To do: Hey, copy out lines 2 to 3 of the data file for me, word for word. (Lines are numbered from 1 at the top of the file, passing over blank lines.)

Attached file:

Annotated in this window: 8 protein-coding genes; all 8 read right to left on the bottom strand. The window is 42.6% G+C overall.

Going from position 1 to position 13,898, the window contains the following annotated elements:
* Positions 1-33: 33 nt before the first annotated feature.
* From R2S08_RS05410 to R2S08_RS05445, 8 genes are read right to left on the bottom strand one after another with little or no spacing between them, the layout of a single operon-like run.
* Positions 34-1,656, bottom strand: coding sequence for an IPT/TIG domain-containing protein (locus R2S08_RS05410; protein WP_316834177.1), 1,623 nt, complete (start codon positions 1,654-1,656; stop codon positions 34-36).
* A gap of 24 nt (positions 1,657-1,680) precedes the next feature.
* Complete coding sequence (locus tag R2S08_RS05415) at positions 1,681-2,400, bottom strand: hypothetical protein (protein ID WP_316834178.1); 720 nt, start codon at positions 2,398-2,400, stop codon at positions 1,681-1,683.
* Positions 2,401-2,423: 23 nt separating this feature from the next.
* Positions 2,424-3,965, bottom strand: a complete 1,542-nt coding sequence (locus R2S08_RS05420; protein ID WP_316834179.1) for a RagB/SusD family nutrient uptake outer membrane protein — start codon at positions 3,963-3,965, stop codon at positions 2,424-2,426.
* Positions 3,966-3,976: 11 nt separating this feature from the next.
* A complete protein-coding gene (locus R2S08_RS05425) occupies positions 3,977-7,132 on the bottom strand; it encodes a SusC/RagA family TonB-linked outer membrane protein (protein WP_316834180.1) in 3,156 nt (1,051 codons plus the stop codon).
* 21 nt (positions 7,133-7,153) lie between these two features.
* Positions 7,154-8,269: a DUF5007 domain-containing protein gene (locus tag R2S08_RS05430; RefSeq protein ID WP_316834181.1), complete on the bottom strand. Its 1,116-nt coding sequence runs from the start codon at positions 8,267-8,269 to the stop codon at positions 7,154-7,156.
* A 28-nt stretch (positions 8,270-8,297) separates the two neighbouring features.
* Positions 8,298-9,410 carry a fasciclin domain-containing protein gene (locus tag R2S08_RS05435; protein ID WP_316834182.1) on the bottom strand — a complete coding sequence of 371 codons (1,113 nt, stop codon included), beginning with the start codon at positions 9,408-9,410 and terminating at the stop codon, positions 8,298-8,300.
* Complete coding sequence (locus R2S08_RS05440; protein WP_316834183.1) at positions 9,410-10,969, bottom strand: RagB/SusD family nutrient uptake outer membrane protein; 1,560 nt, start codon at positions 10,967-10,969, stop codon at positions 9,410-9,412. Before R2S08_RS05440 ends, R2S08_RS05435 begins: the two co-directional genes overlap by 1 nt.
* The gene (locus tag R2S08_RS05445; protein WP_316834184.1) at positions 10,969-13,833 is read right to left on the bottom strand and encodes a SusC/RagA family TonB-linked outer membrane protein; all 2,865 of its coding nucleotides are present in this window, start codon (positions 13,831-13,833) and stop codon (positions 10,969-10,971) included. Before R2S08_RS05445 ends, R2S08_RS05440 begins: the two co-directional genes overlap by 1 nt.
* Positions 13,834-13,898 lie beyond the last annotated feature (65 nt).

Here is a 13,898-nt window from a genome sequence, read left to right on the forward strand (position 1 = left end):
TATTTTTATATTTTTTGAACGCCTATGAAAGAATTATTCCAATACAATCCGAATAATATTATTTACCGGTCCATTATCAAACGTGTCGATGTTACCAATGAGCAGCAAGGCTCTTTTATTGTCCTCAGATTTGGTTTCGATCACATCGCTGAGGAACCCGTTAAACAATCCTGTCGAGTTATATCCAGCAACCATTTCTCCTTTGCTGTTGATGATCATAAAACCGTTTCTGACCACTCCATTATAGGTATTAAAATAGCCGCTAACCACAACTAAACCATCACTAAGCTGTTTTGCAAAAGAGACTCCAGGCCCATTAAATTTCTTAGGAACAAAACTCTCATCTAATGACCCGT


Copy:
Going from position 1 to position 13,898, the window contains the following annotated elements:
* Positions 1-33: 33 nt before the first annotated feature.